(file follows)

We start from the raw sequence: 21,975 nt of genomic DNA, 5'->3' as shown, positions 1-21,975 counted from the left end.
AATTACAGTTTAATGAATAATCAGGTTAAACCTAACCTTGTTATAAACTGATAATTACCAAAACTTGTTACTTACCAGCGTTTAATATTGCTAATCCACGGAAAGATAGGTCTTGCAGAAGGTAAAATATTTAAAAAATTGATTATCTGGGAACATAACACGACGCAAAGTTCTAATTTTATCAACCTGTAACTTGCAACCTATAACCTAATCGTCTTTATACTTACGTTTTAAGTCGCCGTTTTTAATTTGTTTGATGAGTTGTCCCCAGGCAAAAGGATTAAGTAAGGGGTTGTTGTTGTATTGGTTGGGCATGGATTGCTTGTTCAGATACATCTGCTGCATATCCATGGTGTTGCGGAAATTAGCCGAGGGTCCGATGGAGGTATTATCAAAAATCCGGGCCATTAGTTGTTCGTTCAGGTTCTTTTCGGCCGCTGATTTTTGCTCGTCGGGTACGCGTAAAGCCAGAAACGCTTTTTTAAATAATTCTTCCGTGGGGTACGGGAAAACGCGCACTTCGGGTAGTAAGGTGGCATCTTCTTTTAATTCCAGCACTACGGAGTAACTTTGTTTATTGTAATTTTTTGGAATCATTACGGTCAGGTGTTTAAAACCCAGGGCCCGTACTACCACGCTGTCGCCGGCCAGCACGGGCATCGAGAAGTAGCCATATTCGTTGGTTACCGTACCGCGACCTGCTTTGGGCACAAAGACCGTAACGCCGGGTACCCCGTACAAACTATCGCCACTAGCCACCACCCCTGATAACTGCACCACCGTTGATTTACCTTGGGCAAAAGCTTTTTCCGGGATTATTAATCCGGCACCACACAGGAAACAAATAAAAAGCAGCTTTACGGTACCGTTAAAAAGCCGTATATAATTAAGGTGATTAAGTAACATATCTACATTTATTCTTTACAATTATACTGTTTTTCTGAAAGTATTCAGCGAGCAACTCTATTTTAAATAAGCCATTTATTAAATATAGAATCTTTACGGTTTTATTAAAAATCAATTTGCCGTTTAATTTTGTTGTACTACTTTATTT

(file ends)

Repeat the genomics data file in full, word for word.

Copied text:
We start from the raw sequence: 21,975 nt of genomic DNA, 5'->3' as shown, positions 1-21,975 counted from the left end.
AATTACAGTTTAATGAATAATCAGGTTAAACCTAACCTTGTTATAAACTGATAATTACCAAAACTTGTTACTTACCAGCGTTTAATATTGCTAATCCACGGAAAGATAGGTCTTGCAGAAGGTAAAATATTTAAAAAATTGATTATCTGGGAACATAACACGACGCAAAGTTCTAATTTTATCAACCTGTAACTTGCAACCTATAACCTAATCGTCTTTATACTTACGTTTTAAGTCGCCGTTTTTAATTTGTTTGATGAGTTGTCCCCAGGCAAAAGGATTAAGTAAGGGGTTGTTGTTGTATTGGTTGGGCATGGATTGCTTGTTCAGATACATCTGCTGCATATCCATGGTGTTGCGGAAATTAGCCGAGGGTCCGATGGAGGTATTATCAAAAATCCGGGCCATTAGTTGTTCGTTCAGGTTCTTTTCGGCCGCTGATTTTTGCTCGTCGGGTACGCGTAAAGCCAGAAACGCTTTTTTAAATAATTCTTCCGTGGGGTACGGGAAAACGCGCACTTCGGGTAGTAAGGTGGCATCTTCTTTTAATTCCAGCACTACGGAGTAACTTTGTTTATTGTAATTTTTTGGAATCATTACGGTCAGGTGTTTAAAACCCAGGGCCCGTACTACCACGCTGTCGCCGGCCAGCACGGGCATCGAGAAGTAGCCATATTCGTTGGTTACCGTACCGCGACCTGCTTTGGGCACAAAGACCGTAACGCCGGGTACCCCGTACAAACTATCGCCACTAGCCACCACCCCTGATAACTGCACCACCGTTGATTTACCTTGGGCAAAAGCTTTTTCCGGGATTATTAATCCGGCACCACACAGGAAACAAATAAAAAGCAGCTTTACGGTACCGTTAAAAAGCCGTATATAATTAAGGTGATTAAGTAACATATCTACATTTATTCTTTACAATTATACTGTTTTTCTGAAAGTATTCAGCGAGCAACTCTATTTTAAATAAGCCATTTATTAAATATAGAATCTTTACGGTTTTATTAAAAATCAATTTGCCGTTTAATTTTGTTGTACTACTTTATTT